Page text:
One lesson is that every accounting policy and decision deserves a periodic fresh look. Of course, preparers should not rely on auditors to find and track these issues; this is the company’s responsibility.
For example, FAS 141(R) on business combinations included a new definition of “business.” Several other areas of accounting rely partly on whether a grouping of assets constitutes a business. None of the words in those standards were changed by FAS 141(R), but their application changed nonetheless.
Sometimes it isn’t even a new accounting standard that changes the answers so much as a gradual change in thinking. In the past, the “matching principle” and “conservatism” were often considered sufficient justification to support, respectively, capitalizing some expenses and recording other expenses before they were incurred. Today, an accounting policy based on one of these so-called principles is likely to lead to a restatement.
The gradually increasing acceptance of fair value measures provides another such example. Fifteen years ago, it was generally accepted that since the current value of an equity investment in a private company isn’t readily available, one could assume that historical cost was a reasonable estimate of value absent any obvious changes in business prospects, even for several years. Today, a policy that looked back at purchase price as an estimate of fair value for more than a few months would be considered an obvious violation of GAAP.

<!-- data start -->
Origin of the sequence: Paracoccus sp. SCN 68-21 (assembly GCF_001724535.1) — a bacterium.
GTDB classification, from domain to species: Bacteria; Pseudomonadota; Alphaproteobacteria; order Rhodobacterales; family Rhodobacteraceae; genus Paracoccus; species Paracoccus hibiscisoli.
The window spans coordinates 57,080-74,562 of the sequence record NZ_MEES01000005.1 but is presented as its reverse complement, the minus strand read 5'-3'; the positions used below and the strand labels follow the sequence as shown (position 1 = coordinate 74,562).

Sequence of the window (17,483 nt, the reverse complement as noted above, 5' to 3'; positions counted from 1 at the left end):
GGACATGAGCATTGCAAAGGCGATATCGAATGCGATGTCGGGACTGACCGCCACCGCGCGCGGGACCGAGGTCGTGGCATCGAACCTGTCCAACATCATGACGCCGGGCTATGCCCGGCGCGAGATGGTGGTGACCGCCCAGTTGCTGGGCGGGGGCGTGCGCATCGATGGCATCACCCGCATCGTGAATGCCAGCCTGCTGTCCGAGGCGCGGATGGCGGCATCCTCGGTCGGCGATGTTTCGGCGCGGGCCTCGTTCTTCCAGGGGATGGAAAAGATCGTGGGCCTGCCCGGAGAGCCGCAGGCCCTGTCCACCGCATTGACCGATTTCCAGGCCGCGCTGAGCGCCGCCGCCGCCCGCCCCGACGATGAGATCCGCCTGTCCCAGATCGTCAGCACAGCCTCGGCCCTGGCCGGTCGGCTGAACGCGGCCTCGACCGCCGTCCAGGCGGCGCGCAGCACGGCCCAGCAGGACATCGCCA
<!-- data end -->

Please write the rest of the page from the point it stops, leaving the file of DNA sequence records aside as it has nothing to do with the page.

One more fact pattern that frequently trips up companies is non-GAAP accounting policies that were originally deemed acceptable because of materiality considerations. Things that start out being small and insignificant don’t always stay that way, and there is no way to avoid restating if they become material before they are fixed.
The point of all of this is not to say that the answers should never change. But we should be aware of this tendency and learn from it. For standard setters and regulators, it may mean reacting more slowly when problems are perceived or shiny new models are proposed, to make sure the response is measured and appropriate and that the new model doesn’t cause new problems as it solves old ones. And it reinforces the point that fighting abusive transactions by changing standards often causes more problems. It also means, however, that the standard setters and regulators shouldn’t be embarrassed to change again if it becomes clear that the new guidance isn’t working well.
For preparers, one lesson is that every accounting policy and decision deserves a periodic fresh look. Of course, preparers should not rely on auditors to find and track these issues; this is the company’s responsibility. But another lesson is that sometimes embracing the new answer might be an improvement. After all, the answers change because we think we can do better. Indeed, I’ve run into a couple of instances recently where my clients changed accounting methods after SEC comment letters because, once they considered the SEC staff’s point, they concluded that the alternative was more transparent.
And perhaps one last lesson: Given that the questions have been the same for so long, perhaps more study and understanding of past attempts to deal with the issue can help us avoid problems in the future. As the saying goes, those who don’t learn from history are doomed to repeat it.